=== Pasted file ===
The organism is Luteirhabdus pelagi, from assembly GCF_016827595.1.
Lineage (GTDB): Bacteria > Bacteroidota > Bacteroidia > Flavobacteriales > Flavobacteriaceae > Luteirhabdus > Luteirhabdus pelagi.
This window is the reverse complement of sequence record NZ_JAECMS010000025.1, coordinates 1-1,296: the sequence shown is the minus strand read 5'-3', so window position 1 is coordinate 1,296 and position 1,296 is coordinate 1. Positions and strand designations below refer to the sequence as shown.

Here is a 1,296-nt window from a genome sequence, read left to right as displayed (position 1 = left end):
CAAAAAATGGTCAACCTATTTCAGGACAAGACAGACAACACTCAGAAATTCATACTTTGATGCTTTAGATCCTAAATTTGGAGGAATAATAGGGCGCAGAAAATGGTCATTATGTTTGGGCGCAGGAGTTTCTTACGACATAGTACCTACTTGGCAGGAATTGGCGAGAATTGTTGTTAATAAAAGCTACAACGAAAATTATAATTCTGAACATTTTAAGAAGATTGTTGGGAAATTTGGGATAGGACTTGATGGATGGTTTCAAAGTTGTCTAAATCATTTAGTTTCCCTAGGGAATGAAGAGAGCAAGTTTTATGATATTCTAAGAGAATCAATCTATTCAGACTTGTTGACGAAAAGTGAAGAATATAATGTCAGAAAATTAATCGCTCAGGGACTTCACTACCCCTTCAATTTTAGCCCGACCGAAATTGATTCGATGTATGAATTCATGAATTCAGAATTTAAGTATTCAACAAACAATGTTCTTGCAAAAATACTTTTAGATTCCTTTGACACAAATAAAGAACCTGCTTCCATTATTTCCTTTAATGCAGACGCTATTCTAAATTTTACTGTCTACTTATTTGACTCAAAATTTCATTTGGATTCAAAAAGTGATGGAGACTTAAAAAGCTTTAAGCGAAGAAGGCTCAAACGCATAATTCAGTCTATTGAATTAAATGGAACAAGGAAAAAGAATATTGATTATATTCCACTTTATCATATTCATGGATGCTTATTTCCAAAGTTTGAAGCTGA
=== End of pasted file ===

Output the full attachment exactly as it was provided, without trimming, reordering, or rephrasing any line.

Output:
The organism is Luteirhabdus pelagi, from assembly GCF_016827595.1.
Lineage (GTDB): Bacteria > Bacteroidota > Bacteroidia > Flavobacteriales > Flavobacteriaceae > Luteirhabdus > Luteirhabdus pelagi.
This window is the reverse complement of sequence record NZ_JAECMS010000025.1, coordinates 1-1,296: the sequence shown is the minus strand read 5'-3', so window position 1 is coordinate 1,296 and position 1,296 is coordinate 1. Positions and strand designations below refer to the sequence as shown.

Here is a 1,296-nt window from a genome sequence, read left to right as displayed (position 1 = left end):
CAAAAAATGGTCAACCTATTTCAGGACAAGACAGACAACACTCAGAAATTCATACTTTGATGCTTTAGATCCTAAATTTGGAGGAATAATAGGGCGCAGAAAATGGTCATTATGTTTGGGCGCAGGAGTTTCTTACGACATAGTACCTACTTGGCAGGAATTGGCGAGAATTGTTGTTAATAAAAGCTACAACGAAAATTATAATTCTGAACATTTTAAGAAGATTGTTGGGAAATTTGGGATAGGACTTGATGGATGGTTTCAAAGTTGTCTAAATCATTTAGTTTCCCTAGGGAATGAAGAGAGCAAGTTTTATGATATTCTAAGAGAATCAATCTATTCAGACTTGTTGACGAAAAGTGAAGAATATAATGTCAGAAAATTAATCGCTCAGGGACTTCACTACCCCTTCAATTTTAGCCCGACCGAAATTGATTCGATGTATGAATTCATGAATTCAGAATTTAAGTATTCAACAAACAATGTTCTTGCAAAAATACTTTTAGATTCCTTTGACACAAATAAAGAACCTGCTTCCATTATTTCCTTTAATGCAGACGCTATTCTAAATTTTACTGTCTACTTATTTGACTCAAAATTTCATTTGGATTCAAAAAGTGATGGAGACTTAAAAAGCTTTAAGCGAAGAAGGCTCAAACGCATAATTCAGTCTATTGAATTAAATGGAACAAGGAAAAAGAATATTGATTATATTCCACTTTATCATATTCATGGATGCTTATTTCCAAAGTTTGAAGCTGA